Operetta Research Center
17 July, 2014
In Seattle, a new production of The Mikado by the local Gilbert & Sullivan Society has sparked a heated debate about race and political correctness. The Seattle Times columnist Sharon Pian Chan contends that this operetta classic is “Yellowface, in your face.” For her, an Asian-American woman, it’s apparently derogatory to see caricatures of Japanese people played by Whites and Latinos. She claims it is the same as reviving the frowned upon “black face” tradition of African-American minstrels (“The Mikado is the same shtick, different race. A black wig and white face powder stand in for shoeshine. Bowing and shuffling replaces tap dancing. Fans flutter where banjos would be strummed.”)
In principle, Sharon Pian Chan is right, of course. If you ban “black face” performances, you need to ban “Asian face” performances too. But what about “white face” performances? What about all those African-American sopranos – Barbara Hendricks, Kathleen Battle etc. – singing opera roles such as Sophie in Der Rosenkavalier with a white rococco wig and lots of white powder on their faces? Is that racially insulting too, to all real-life Viennese? And what about actors such as Kevin Kline camping it up as a gay guy in In & Out? Should gays start protesting that Mr. Kline uses every imaginable stereotype in the book to funnily portray a homosexual? (And let’s not even get started on Matthew McConaughey in Dallas Buyers Club.) And should I, as a German, feel insulted watching Will Ferrell as Franz Liebkind in The Producers?
Actually, I thought his over-the-top caricature of a German was hilariously funny. As a gay man, I could also and easily laugh at Mr. Kline in In & Out. And I believe it’s a sign of feeling secure about who you are – racially and sexually and socially – when you can laugh at such performances. They are, all in all, not intended to besmirch nations, or groups. You laugh at them, with them, a point entirely lost on Sharon Pian Chan.
If we follow her argument, can we then never again play Offenbach’s Ba-ta-clan because it ridicules the Chinese?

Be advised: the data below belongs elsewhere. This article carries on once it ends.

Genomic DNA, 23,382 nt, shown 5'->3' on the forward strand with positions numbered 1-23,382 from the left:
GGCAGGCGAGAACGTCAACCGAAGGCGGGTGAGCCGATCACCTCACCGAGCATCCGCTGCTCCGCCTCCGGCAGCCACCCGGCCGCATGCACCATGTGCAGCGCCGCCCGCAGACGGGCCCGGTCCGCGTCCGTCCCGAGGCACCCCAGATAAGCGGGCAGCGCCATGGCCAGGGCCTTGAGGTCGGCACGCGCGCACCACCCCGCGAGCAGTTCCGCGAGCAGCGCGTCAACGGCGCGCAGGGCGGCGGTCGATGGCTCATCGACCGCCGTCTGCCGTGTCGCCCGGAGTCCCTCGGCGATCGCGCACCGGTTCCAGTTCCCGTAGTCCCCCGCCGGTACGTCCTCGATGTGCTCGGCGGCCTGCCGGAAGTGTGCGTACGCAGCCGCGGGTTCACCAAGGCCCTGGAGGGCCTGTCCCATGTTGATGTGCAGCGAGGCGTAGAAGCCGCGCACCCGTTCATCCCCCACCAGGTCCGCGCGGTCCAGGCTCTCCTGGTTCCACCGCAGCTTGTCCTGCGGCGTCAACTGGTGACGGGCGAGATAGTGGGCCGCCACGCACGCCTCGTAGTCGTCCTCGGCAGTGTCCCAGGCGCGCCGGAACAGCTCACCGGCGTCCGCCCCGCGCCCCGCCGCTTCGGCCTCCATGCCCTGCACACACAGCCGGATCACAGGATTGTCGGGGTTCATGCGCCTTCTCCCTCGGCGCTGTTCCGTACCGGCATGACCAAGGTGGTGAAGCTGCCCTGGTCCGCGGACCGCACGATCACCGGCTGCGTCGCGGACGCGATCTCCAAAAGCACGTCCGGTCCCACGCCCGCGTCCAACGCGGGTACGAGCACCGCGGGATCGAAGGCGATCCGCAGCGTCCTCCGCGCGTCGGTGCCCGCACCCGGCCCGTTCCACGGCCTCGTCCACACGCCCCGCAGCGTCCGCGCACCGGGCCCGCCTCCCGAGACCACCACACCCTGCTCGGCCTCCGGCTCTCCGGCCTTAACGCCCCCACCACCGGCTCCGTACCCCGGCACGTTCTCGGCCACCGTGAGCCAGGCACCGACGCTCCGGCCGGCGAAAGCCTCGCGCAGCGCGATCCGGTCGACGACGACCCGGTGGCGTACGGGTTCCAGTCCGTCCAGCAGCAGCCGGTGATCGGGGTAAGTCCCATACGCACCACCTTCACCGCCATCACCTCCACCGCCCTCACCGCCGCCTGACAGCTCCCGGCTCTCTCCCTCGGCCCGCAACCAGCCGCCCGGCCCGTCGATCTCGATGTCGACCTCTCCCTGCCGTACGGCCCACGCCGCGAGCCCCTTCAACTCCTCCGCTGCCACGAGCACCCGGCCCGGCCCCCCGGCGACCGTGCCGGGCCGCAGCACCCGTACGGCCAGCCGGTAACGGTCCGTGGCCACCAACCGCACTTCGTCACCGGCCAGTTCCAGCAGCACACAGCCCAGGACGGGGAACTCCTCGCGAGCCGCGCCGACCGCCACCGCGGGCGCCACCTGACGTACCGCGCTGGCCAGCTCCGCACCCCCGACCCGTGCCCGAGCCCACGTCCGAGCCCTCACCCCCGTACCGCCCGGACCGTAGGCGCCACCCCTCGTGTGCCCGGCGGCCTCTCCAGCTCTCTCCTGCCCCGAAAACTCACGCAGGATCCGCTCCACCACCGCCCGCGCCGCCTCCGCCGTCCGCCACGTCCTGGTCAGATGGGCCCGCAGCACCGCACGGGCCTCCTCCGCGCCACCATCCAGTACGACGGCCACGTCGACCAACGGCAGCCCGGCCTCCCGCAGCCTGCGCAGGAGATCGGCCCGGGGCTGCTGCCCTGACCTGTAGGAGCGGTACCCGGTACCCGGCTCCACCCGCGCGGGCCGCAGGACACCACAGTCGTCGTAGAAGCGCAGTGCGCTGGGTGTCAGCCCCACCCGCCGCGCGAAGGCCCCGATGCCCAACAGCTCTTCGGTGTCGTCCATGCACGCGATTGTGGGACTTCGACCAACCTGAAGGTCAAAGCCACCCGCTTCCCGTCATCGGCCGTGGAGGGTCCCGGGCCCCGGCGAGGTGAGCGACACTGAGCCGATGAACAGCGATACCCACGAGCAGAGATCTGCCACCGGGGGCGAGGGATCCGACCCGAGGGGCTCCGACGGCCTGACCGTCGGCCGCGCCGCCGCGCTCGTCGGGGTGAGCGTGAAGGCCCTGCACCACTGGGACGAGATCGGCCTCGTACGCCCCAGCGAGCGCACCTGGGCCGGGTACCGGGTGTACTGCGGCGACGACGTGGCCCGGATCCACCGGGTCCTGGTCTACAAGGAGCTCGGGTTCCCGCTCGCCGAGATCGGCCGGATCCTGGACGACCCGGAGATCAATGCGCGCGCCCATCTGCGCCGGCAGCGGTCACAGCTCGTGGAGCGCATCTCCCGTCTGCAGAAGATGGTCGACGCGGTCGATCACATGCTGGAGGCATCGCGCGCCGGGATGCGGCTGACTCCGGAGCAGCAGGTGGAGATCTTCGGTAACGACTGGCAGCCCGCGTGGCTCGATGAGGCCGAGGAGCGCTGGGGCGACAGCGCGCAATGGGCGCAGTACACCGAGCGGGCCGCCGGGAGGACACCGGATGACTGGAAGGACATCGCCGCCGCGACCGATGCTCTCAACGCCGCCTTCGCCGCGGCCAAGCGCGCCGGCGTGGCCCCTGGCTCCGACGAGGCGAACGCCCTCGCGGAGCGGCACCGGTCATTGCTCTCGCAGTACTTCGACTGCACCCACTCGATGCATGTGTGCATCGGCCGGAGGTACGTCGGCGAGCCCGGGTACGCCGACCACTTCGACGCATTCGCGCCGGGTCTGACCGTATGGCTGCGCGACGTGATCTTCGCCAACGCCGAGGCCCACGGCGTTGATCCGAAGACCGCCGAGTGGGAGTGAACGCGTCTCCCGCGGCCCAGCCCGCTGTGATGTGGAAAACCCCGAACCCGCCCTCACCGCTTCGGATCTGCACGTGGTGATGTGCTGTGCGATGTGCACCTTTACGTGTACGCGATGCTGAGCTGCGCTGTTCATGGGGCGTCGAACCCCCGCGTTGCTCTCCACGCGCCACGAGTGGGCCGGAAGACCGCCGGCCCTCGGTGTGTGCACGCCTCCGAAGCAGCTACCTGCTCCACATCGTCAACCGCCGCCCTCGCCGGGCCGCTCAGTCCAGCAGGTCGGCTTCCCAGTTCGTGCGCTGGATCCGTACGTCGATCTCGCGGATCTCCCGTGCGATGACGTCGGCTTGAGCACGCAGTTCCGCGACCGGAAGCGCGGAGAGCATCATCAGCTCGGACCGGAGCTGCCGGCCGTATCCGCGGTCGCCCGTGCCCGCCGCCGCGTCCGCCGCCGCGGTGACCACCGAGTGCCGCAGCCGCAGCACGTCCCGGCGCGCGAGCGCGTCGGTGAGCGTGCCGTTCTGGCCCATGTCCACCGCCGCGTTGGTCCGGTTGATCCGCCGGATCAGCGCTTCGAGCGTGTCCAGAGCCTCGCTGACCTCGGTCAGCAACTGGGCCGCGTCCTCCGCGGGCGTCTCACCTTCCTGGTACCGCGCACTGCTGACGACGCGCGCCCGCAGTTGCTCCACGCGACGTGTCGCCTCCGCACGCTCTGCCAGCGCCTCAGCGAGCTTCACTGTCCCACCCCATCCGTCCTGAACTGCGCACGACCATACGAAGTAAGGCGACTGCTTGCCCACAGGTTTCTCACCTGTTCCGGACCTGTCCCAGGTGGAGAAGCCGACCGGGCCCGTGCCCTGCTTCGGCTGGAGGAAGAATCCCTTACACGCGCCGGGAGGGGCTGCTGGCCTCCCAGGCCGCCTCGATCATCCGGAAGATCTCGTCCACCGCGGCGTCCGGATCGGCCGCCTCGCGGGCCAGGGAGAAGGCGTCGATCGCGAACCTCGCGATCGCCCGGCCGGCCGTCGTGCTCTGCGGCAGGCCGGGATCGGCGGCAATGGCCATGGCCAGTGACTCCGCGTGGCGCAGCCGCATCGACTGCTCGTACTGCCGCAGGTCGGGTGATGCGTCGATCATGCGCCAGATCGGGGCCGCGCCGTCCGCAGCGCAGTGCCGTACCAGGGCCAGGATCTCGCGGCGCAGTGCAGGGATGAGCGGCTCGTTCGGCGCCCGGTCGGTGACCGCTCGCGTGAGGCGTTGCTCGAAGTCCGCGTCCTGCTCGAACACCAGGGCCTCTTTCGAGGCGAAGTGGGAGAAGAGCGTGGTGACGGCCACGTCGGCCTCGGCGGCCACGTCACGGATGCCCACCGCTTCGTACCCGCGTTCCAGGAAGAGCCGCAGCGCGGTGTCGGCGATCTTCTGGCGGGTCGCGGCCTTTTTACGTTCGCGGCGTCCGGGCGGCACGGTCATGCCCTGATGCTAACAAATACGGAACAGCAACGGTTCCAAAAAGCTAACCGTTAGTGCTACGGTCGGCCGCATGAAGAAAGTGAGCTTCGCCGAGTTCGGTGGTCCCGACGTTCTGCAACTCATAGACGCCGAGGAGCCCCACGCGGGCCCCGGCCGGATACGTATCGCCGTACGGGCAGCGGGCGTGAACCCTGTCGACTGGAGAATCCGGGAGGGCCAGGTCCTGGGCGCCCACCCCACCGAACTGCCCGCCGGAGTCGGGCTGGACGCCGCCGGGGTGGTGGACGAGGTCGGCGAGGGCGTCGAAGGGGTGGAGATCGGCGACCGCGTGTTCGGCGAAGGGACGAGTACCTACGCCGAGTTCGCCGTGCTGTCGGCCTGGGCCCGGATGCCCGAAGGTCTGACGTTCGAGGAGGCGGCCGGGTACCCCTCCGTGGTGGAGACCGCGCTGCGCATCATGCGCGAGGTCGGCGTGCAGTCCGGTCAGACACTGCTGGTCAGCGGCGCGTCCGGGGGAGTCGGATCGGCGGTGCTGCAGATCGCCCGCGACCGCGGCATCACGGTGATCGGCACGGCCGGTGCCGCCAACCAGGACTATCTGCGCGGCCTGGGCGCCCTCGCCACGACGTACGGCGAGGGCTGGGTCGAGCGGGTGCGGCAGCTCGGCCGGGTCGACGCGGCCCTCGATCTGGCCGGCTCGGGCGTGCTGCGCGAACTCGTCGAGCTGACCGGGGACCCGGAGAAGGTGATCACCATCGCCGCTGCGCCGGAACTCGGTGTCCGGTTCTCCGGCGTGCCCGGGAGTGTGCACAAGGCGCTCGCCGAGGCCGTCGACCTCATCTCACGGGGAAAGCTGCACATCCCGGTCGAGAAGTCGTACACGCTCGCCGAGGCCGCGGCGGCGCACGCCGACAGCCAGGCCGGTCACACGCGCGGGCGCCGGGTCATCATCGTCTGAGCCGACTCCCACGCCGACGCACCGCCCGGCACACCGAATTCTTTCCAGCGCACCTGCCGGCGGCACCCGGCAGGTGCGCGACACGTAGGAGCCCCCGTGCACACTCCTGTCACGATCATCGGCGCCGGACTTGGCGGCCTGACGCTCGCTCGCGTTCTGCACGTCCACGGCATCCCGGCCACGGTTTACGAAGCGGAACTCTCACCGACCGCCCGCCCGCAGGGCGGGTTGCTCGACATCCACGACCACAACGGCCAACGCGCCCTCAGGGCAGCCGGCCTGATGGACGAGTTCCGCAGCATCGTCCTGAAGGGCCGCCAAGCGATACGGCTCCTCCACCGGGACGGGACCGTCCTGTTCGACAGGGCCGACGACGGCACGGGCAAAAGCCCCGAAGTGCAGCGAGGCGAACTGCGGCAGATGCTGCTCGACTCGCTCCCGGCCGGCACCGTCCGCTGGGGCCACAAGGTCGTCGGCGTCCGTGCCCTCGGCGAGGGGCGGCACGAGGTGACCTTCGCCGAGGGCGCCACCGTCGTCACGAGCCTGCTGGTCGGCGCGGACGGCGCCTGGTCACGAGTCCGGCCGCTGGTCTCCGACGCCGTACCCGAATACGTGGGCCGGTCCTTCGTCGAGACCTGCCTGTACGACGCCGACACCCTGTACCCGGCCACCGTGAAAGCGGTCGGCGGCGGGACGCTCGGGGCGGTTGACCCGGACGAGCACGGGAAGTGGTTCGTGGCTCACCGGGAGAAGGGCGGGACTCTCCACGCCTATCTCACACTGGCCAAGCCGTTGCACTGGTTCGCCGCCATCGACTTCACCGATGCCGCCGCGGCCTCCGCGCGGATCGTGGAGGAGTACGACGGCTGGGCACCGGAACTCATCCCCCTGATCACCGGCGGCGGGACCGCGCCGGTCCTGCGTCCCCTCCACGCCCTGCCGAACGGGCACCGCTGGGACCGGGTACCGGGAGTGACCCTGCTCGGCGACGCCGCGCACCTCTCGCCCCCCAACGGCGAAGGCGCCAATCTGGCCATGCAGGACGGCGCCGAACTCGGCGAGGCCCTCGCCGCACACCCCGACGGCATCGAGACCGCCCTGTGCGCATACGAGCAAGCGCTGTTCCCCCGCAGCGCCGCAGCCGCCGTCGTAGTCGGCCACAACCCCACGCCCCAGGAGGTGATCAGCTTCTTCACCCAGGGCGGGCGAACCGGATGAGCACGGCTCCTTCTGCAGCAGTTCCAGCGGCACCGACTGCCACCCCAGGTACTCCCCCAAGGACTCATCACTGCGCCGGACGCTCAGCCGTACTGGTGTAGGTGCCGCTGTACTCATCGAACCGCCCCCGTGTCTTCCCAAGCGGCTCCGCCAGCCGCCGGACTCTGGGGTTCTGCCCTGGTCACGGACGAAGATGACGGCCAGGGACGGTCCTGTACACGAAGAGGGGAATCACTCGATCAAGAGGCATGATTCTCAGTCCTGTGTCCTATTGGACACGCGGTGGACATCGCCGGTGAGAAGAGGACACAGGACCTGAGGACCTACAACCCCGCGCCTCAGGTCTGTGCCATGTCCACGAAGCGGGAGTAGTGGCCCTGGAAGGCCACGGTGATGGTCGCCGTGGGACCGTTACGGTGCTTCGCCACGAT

And can we not perform Offenbach’s Mesdames de la Halle anymore, because the three cross-dressed market ladies are an insult to any hard working fish and vegetable vendor? Would a Japanese performance of, let’s say, Gilbert & Sullivan’s Gondoliers be an insult to Venetians who might not feel properly portrayed? The list could go on, endlessly.
I recall a conversation with a board member of the Ohio Light Opera on Emmerich Kalman’s Broadway operetta Golden Dawn, set in Africa – and originally performed, in 1927, with white actors painted black (also in the Hollywood film version of 1930). The OLO representative said that even though he would love to perform as much unknown Kalman in Ohio as possible, he could not imagine doing Golden Dawn – because “black face” is now taboo. Why he couldn’t perform the show with black actors, as happens with Gershwin’s Porgy and Bess, remains his secret.
But even if Golden Dawn were performed today, with all the racial stereotypes that involves, then one sign of progress might be that we can all – black, white and Asian and all the other audience categories – laugh about it, and see the show as a document of things past and overcome, but a document there to still be enjoyed with historic interest. Instead of shouting, like the Seattle Times, “This is the wrong show — wrong for Seattle, wrong for this country and wrong for this century. And I don’t mean wong.“
In his own online column, “Slipped Disc”, Norman Lebrecht published an article entitled “Mikado is denounced in US as racist. Next step, a ban?” He quotes a letter written by Peter A. Klein sent to the Seattle Times claiming:
“The Mikado” is not about any real Japan, it’s a satire on 19th-Century British society, dressed up in a fictionalized exotic locale to “gild the philosophic pill,” as Gilbert put it in another of his operettas.
I do wish Ms. Chan would learn the difference between affectionate satire, fairy tales, clumsy ignorance and actual bigotry. Such discernment would be worthy of a person who helps guide the editorial voice of a great city’s newspaper. Banning, censoring or bowdlerizing art is a grim pastime. “Presentism”–the idea that all older works of art and literature must conform to today’s sensibilities and sensitivities or be subject to censorship–is a present-day curse. It would deprive us of great works of art like Puccini’s “Madame Butterfly” and “Turandot,” sparkling music, humor and wordplay like Gilbert and Sullivan’s, and even works that actually plead for inter-ethnic understanding, such as Mark Twain’s “Huckleberry Finn” or Rodgers and Hammerstein’s “South Pacific.”
Such censorship can backfire. In 1907, Japanese Prince Fushimi visited Britain. The Lord Chamberlain banned performances of “The Mikado” in London to avoid offending the Prince. The Prince was offended, all right–he wanted very much to see the show, and was very upset that he could not. The Daily Mail dispatched a native Japanese newspaper critic to a provincial performance, far from the Prince. Mr. K. Sugimura wrote: “I came to Sheffield expecting to discover real insults to my countrymen. I find bright music and much fun, but I could not find the insults.”